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Calpol and other infant paracetamol pain relief

By Anna Studman

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The lowdown on Calpol and other infant paracetamol pain relief suspensions. How much they cost, what’s in them, and how much to give.

Most parents reach for Calpol to soothe their poorly little one in the middle of the night. The bestselling baby and child paracetamol pain and fever treatment in the UK shifts more than 12m units a year in the UK, and research by the Medicines and Healthcare Products Regulatory Agency (MHRA) says that 84% of kids will have been given Calpol by the time they reach six months.

It’s a great example of the power of brand recognition: Calpol is so popular it’s a household buzzword for many families with young children. So when you’re looking for something to help treat your ill baby, you’re probably likely to go with what you know and, therefore, trust.

Why is Calpol so expensive?

But if you’re continually reaching for the Calpol, the number of bottles you buy can soon add up. 

And there are own-brand infant paracetamol alternatives available from Asda, Boots, Sainsbury’s, Tesco and more.

We’ve compared the price of Calpol with own-brand and generic infant paracetamol suspensions to find the cheapest place to get your infant pain relief. 

We’ve also looked at the pricing difference between the medicine in a bottle and dissolvable sachets, so you can see how much you’re paying per dose.

Log in to find out how you can save by switching to a different infant paracetamol pain relief.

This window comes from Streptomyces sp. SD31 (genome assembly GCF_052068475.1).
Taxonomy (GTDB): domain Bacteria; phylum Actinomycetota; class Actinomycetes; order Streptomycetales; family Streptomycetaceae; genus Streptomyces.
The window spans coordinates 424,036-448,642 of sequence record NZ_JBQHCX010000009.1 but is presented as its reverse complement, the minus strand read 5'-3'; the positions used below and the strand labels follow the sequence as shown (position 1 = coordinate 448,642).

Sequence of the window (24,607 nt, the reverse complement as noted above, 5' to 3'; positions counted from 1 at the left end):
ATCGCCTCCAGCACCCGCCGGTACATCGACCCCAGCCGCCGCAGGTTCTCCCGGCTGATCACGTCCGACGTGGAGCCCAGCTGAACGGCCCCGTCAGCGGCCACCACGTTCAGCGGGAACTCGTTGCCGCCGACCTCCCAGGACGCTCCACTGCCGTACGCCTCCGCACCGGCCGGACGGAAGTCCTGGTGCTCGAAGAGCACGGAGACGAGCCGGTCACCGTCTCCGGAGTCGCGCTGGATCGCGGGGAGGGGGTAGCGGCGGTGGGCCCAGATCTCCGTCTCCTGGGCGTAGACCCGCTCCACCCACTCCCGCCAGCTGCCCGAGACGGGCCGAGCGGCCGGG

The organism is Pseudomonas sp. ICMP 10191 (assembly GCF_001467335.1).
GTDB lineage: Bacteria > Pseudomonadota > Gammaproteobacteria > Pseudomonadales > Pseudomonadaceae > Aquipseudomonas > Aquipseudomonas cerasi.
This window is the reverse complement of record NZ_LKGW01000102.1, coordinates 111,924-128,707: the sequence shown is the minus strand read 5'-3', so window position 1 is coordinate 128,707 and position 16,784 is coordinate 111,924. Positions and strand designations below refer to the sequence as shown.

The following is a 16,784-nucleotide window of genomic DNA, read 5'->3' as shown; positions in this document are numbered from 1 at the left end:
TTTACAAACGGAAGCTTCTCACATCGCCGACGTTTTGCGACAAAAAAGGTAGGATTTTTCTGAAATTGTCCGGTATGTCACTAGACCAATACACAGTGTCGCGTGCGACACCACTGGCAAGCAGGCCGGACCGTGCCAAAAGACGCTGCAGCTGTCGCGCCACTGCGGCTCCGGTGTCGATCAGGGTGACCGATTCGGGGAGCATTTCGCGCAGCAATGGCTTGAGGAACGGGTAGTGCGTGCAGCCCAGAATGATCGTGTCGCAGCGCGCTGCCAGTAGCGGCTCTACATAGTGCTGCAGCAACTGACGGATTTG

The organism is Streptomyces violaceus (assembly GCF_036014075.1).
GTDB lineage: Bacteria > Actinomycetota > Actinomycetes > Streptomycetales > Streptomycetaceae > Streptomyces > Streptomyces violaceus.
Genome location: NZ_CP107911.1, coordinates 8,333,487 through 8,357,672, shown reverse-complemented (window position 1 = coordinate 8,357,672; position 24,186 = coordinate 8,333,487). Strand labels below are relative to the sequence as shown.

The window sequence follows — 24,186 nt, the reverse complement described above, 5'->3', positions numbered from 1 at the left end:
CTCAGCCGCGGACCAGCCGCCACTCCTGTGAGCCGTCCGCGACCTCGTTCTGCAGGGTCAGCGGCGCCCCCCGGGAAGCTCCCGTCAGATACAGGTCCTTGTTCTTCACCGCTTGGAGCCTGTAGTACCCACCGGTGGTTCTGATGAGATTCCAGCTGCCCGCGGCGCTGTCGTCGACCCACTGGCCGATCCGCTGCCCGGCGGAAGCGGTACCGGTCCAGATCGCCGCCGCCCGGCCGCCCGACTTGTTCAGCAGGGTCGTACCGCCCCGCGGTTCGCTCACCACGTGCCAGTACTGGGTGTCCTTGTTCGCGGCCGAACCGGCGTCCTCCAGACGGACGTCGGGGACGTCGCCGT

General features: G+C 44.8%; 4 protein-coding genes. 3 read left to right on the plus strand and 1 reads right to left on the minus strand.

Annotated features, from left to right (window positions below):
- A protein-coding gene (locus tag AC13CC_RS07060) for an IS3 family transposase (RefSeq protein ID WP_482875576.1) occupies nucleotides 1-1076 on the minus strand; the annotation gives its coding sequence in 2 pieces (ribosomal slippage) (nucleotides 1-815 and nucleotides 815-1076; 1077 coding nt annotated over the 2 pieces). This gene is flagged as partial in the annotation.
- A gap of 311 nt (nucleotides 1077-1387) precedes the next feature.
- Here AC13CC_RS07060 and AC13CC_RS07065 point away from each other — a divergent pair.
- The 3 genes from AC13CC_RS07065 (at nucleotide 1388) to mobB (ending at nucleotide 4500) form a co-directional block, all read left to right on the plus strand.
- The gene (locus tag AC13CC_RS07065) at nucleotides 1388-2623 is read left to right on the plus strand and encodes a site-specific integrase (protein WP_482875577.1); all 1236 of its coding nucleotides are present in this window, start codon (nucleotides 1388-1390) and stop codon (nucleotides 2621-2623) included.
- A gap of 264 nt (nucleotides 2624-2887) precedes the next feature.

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Given the rate at which many parents will go through Calpol, you could save yourself a fair amount of money. And if you find yourself continually popping out to the local express supermarket to stock up on pain relief in the middle of the night, it’s worth trying to remember to get it with your weekly shop instead. We’ve found it’s easier to get own-brand medicines in larger supermarkets, while the smaller branches tend to stock branded medicines.

There’s also a difference depending on the type of Calpol you choose. Although individual sachets can be handy to carry around, you’re paying for convenience – a bottle of suspension will save you money, dose for dose.

What’s in Calpol?

Importantly, both the generic and branded medicines have exactly the same active ingredient and concentration. The active ingredient is paracetamol, with a concentration of 120mg per 5ml.

Should I go for sugar-free or colour-free Calpol?

Steve Tomlin, consultant pharmacist for the Royal Pharmaceutical Society, says it’s all about balance:

He mentions ingredients, such as sorbitol, present in some paracetamol suspensions which can cause diarrhoea, and aspartame in other medicines which can be harmful to some patients.

The worries with added sugar are tooth decay, diabetes and obesity. But Tomlin points out that Calpol and paracetamol suspensions are intended for use only over the course of a day or so, and in small doses, so the accompanying small amount of sugar shouldn’t be cause for alarm. In any case, dental hygiene and a good diet should of course be a priority for children beyond the medicine they are given.